The slot 34 in the member 24 preferably extends through the edge thereof, so that the hook 28 may, if necessary, be completely separated from the member 24 without removing the tightening means 32, which remains secured to the slotted hook extension 30. Such separation of the parts is unnecessary, however, unless the device is to be attached to ladder rungs or steps mounted over reinforcing tie rods spaced some distance below the rungs, in which case some of the offset parts of the completely assembled device are not apt to clear the space between such rung and its reinforcement, making it necessary to disconnect the hook 28 from the member 24 before attachment, and later reconnect them after sliding the parts under the step or rung from opposite sides of the ladder. When no such obstruction is encountered the completely assembled shelf may be slid under the rung from one side for convenient mounting.

The shelf 20 itself may be made broad enough and sufficiently strong to carry a very substantial load, and its flange or guard rail 22 will prevent objects from sliding and falling over its edges, making for the utmost safety.

To provide an additional safety feature we prefer to equip our device with a plurality of spaced can-holding elements which may be in the form of hooks 35 anchored to the shelf 20 by means of sturdy extensible coil springs or the like 38, whereby unusually top-heavy containers may be held securely upon the shelf base to positively prevent any tilting, the hooks 36 being simply pulled over the edge of the can 40 against the tension of the springs 38, and being thus easily disengageable when it is desired to remove the can from the shelf.

It will be seen that herein is, provided an extremely simple and inexpensive device of great value in its particular field, in that it promotes efliciency and safety and reduces the accident hazard to a minimum, while rendering the tasks involved more pleasant and agreeable due to the greater convenience and protection it affords. Furthermore, it is strong and durable, composed of a minimum of parts which cannot get out of order, and can be conveniently carried from place to place and stored in a small space due to its compact design and light weight.

While the showing made herein is descriptive of our device as used in connection with a stepladder, it will be obvious that the same may be used to equal advantage on any other type of ladder having fiat steps or rungs.

We claim as our invention:

1. A detachable shelf for ladders comprising an object supporting platform, an integral extension on said platform in alined continuation thereof and adapted to extend beneath and transversely of a ladder rung, a stationary hook on said extension for engagement with one edge of the ladder rung, and a slidably adjustable hook on said extension for engagement with the opposite edge of the ladder rung.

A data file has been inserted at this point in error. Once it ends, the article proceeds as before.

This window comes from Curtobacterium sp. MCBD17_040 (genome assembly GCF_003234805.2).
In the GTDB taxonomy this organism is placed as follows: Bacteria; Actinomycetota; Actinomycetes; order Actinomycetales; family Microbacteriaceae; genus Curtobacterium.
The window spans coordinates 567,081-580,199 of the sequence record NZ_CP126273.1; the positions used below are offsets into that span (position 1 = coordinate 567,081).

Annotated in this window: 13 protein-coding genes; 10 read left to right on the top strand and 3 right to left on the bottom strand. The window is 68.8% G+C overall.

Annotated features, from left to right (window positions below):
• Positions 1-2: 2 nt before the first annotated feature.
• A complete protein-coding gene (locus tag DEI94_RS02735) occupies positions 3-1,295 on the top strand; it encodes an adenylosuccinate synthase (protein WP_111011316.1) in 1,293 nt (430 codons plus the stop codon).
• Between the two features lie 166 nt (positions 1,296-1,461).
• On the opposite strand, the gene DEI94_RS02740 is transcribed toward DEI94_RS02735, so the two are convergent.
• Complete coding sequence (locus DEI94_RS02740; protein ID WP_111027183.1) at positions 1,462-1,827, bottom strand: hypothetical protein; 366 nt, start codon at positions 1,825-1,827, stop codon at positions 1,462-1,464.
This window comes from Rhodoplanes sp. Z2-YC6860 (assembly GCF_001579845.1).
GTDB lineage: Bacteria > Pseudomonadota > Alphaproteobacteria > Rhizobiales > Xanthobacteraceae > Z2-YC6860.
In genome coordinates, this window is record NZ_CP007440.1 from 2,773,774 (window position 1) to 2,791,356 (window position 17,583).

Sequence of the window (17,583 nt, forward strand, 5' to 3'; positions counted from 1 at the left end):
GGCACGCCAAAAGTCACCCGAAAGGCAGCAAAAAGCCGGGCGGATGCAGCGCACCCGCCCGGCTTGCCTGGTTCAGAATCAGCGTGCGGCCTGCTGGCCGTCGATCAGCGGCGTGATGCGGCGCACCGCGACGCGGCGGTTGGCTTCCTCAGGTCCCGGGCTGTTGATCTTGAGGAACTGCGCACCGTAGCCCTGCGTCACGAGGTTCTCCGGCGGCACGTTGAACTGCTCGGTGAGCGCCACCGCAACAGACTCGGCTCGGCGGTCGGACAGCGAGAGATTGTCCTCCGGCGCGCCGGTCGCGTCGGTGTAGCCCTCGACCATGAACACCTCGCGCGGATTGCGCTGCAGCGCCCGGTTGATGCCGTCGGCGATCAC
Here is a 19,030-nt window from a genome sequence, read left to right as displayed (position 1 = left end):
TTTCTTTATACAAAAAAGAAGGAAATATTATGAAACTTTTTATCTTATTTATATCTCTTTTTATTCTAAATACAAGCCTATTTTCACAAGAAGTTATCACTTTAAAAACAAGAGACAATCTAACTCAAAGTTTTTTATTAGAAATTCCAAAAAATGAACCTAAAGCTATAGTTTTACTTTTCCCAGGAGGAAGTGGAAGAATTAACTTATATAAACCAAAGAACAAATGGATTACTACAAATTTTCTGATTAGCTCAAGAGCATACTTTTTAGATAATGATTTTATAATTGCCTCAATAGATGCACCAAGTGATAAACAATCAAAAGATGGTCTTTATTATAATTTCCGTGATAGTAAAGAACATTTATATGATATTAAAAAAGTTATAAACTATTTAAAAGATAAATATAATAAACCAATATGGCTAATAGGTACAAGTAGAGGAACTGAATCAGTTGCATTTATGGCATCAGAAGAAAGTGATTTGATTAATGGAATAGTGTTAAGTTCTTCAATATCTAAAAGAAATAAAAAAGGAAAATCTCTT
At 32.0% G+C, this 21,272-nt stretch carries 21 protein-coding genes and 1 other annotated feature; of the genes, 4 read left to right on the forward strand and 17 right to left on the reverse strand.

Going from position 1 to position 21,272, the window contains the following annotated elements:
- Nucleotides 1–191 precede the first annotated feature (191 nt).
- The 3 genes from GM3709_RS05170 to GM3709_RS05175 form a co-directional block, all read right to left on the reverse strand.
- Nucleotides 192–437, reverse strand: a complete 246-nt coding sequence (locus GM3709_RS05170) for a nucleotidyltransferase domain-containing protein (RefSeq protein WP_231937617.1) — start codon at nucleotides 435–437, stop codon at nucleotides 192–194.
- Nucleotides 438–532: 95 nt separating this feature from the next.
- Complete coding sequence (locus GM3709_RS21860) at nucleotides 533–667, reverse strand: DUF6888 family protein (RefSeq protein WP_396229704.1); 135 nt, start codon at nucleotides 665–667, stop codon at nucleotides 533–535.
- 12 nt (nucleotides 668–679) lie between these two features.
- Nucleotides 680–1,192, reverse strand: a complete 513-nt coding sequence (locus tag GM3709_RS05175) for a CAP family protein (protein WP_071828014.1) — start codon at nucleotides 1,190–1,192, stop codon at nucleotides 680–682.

2. A detachable shelf for ladders comprising an object supporting platform, an integral rearward extension on said platform in alined continuation thereof and adapted to extend beneath and transversely of a ladder rung, said extension having a slot opening through its rear face, a stationary hook on said extension for engagement with one edge of the ladder rung, and a hook slidably and adjustably mounted in said slot for engagement with the opposite edge of the ladder rung.

HARRY LARSEN. JOHN KREER.

Referenced by
Citing PatentFiling datePublication dateApplicantTitle
US2473951 *Jul 3, 1945Jun 21, 1949Hickey Marvin MStepladder tray or shelf
US2490546 *Sep 24, 1945Dec 6, 1949Rubin Frederick WPan having applicator contact board frictionally supported therein
US2505109 *Jun 24, 1948Apr 25, 1950George Stewart EWallpaper supporting bracket
US3182749 *Feb 18, 1963May 11, 1965Ettore GirardelloLadder platforms
US3223370 *Jun 11, 1964Dec 14, 1965Pignon Harold VPlank support bracket
US4569449 *Feb 6, 1984Feb 11, 1986Brent William EAttachment device for attaching a paint can and brush holder to a ladder
US4653713 *Jul 14, 1986Mar 31, 1987Hamilton James JLadder top tool tray mounting
US5058707 *Nov 14, 1990Oct 22, 1991Waid Calvin RWork shelf for a folding stepladder
US5148891 *May 2, 1991Sep 22, 1992Mcconnell Karen RLadder extension step apparatus
US5333823 *Jun 16, 1993Aug 2, 1994Joseph Thomas JDetachable device-holding apparatus for a stepladder
US5370263 *Dec 23, 1993Dec 6, 1994Harry L. BrownLadder caddy
US5636817 *Jan 16, 1996Jun 10, 1997Beachy; Marvin E.Combination can and tool support
US5673885 *Dec 27, 1995Oct 7, 1997Pham; PaulPaint tray for a stepladder
US5687941 *Oct 23, 1995Nov 18, 1997Quintile; Suzanne M.Hanging apparatus adapted for attachment to a ladder
US6089351 *Oct 15, 1996Jul 18, 2000Ahl; Frank E.Ladder supported holding tray
US6148958 *Dec 17, 1996Nov 21, 2000Ahl; Frank E.Ladder supported holding tray which extends outwardly from a ladder
US7159694 *Jun 14, 2004Jan 9, 2007Cosco Management, Inc.Step stool tray
US7887016 *Aug 23, 2007Feb 15, 2011Gunsaullus Scott EAll terrain material and tool tray
US8376376 *Jun 9, 2009Feb 19, 2013Richard R. ThibaultWheeled container platform for a single bucket
US8925684 *Nov 7, 2012Jan 6, 2015Michael Frank MedinaLadder shelf system
US20050274575 *Jun 14, 2004Dec 15, 2005Gibson William RStep stool tray
US20090050761 *Aug 23, 2007Feb 26, 2009Gunsaullus Scott EAll terrain material and tool tray
US20100230920 *Sep 16, 2010Thibault Richard RWheeled container platform for a single bucket
WO1995017337A1 *Dec 23, 1994Jun 29, 1995Harry L BrownLadder caddy
Classifications
U.S. Classification248/238, 248/228.6, 182/129
International ClassificationE06C7/14, E06C7/00
Cooperative ClassificationE06C7/14
European ClassificationE06C7/14